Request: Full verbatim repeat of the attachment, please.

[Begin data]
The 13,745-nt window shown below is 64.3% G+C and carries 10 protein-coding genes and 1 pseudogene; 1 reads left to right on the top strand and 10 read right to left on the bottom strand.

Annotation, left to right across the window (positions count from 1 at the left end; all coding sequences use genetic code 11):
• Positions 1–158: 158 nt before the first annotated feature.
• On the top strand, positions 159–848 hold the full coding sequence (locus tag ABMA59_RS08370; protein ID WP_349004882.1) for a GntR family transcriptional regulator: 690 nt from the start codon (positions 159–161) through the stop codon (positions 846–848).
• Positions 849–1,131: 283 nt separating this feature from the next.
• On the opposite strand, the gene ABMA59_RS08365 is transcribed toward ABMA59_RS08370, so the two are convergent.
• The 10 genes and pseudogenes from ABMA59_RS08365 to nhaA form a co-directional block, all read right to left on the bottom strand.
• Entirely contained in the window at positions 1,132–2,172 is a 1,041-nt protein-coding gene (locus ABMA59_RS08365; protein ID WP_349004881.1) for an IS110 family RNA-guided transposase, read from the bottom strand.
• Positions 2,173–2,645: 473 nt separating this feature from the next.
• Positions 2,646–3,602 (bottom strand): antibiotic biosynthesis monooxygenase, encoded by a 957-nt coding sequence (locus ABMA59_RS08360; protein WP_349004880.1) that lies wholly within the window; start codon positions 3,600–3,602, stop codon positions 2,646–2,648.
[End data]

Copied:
The 13,745-nt window shown below is 64.3% G+C and carries 10 protein-coding genes and 1 pseudogene; 1 reads left to right on the top strand and 10 read right to left on the bottom strand.

Annotation, left to right across the window (positions count from 1 at the left end; all coding sequences use genetic code 11):
• Positions 1–158: 158 nt before the first annotated feature.
• On the top strand, positions 159–848 hold the full coding sequence (locus tag ABMA59_RS08370; protein ID WP_349004882.1) for a GntR family transcriptional regulator: 690 nt from the start codon (positions 159–161) through the stop codon (positions 846–848).
• Positions 849–1,131: 283 nt separating this feature from the next.
• On the opposite strand, the gene ABMA59_RS08365 is transcribed toward ABMA59_RS08370, so the two are convergent.
• The 10 genes and pseudogenes from ABMA59_RS08365 to nhaA form a co-directional block, all read right to left on the bottom strand.
• Entirely contained in the window at positions 1,132–2,172 is a 1,041-nt protein-coding gene (locus ABMA59_RS08365; protein ID WP_349004881.1) for an IS110 family RNA-guided transposase, read from the bottom strand.
• Positions 2,173–2,645: 473 nt separating this feature from the next.
• Positions 2,646–3,602 (bottom strand): antibiotic biosynthesis monooxygenase, encoded by a 957-nt coding sequence (locus ABMA59_RS08360; protein WP_349004880.1) that lies wholly within the window; start codon positions 3,600–3,602, stop codon positions 2,646–2,648.